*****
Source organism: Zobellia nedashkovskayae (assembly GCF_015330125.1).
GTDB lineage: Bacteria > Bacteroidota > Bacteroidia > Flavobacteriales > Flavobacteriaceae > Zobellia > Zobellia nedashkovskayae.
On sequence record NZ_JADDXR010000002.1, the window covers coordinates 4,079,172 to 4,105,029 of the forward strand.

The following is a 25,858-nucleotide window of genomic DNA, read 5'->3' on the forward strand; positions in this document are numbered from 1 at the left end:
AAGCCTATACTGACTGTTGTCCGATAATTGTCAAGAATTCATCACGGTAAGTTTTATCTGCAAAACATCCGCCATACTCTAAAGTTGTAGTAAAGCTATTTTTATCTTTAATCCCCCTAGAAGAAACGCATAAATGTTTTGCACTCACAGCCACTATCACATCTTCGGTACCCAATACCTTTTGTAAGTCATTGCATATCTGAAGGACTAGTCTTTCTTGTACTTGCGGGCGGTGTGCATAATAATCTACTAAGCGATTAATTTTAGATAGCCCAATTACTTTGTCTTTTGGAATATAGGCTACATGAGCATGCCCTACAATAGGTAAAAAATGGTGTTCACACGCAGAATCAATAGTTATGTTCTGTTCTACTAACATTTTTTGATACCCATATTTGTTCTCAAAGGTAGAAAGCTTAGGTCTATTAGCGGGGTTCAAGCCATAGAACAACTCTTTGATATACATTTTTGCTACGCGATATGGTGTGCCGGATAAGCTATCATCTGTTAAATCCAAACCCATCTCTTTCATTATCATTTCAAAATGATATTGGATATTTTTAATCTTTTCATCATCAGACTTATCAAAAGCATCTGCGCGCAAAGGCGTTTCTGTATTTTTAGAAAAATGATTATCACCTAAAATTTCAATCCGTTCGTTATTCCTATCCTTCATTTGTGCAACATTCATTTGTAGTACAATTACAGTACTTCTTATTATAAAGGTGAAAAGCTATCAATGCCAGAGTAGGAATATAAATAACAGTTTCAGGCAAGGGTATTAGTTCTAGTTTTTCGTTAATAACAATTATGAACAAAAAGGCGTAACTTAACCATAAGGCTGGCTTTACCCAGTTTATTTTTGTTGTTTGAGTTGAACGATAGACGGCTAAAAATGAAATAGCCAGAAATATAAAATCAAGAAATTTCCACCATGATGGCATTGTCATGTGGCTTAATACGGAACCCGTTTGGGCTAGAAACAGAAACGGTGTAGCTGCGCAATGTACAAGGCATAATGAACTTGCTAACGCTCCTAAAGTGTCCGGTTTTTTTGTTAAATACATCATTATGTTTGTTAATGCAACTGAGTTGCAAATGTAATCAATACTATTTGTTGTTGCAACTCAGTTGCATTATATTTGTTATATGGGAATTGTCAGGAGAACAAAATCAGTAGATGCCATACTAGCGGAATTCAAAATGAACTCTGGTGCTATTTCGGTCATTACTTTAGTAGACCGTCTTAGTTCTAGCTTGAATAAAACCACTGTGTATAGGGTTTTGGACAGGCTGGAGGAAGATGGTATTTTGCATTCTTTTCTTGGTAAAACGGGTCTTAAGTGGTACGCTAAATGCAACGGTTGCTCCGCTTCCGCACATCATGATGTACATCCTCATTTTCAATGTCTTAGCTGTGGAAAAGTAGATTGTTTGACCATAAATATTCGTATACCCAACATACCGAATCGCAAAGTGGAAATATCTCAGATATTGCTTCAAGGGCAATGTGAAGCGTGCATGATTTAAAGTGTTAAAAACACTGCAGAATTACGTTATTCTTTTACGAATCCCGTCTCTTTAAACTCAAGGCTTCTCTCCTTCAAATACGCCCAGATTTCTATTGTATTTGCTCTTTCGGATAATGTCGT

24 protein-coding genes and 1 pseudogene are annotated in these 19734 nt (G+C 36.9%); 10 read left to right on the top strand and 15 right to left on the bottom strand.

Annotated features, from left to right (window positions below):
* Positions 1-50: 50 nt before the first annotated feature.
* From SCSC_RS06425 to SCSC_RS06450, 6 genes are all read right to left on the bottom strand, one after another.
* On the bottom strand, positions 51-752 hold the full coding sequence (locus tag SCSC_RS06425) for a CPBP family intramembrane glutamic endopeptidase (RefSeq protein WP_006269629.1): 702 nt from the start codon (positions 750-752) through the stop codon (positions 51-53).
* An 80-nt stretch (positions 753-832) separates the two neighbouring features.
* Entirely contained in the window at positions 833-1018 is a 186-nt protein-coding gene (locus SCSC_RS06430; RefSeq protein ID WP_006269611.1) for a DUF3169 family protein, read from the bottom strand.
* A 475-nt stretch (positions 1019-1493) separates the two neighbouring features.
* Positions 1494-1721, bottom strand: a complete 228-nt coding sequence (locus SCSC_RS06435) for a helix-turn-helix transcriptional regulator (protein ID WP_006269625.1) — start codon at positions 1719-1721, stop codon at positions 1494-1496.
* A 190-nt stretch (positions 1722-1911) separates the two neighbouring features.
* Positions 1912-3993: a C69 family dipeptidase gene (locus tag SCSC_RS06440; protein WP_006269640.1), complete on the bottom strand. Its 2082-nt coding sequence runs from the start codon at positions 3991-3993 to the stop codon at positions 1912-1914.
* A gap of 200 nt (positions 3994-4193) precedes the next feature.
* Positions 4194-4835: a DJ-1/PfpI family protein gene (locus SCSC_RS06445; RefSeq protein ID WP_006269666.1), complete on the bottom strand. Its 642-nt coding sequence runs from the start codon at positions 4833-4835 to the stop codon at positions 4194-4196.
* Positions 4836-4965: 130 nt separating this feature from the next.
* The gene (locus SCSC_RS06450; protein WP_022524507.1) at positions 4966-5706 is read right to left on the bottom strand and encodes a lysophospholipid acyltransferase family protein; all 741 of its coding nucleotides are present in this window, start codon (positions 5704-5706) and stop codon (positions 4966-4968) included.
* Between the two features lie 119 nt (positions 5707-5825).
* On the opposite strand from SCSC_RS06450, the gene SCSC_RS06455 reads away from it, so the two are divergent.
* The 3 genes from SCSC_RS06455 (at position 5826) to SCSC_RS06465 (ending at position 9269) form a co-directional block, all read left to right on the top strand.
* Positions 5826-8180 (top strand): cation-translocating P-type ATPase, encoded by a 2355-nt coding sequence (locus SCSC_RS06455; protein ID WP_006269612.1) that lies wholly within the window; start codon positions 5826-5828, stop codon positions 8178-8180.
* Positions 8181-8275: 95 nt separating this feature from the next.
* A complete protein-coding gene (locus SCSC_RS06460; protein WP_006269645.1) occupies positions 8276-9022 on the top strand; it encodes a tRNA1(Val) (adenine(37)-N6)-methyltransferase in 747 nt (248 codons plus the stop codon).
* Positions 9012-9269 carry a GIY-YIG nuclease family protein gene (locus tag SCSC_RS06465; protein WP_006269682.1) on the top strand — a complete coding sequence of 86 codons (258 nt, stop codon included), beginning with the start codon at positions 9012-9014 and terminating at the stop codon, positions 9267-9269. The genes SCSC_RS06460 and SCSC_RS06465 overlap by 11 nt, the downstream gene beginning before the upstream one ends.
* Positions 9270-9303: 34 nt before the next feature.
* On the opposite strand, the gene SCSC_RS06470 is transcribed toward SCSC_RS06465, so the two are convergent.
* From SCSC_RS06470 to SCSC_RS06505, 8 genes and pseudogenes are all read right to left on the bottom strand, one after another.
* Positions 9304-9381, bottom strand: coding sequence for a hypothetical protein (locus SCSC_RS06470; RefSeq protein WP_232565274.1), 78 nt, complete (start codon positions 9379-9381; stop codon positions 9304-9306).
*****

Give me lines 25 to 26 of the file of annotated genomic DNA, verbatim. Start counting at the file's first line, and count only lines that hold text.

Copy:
* Positions 8181-8275: 95 nt separating this feature from the next.
* A complete protein-coding gene (locus SCSC_RS06460; protein WP_006269645.1) occupies positions 8276-9022 on the top strand; it encodes a tRNA1(Val) (adenine(37)-N6)-methyltransferase in 747 nt (248 codons plus the stop codon).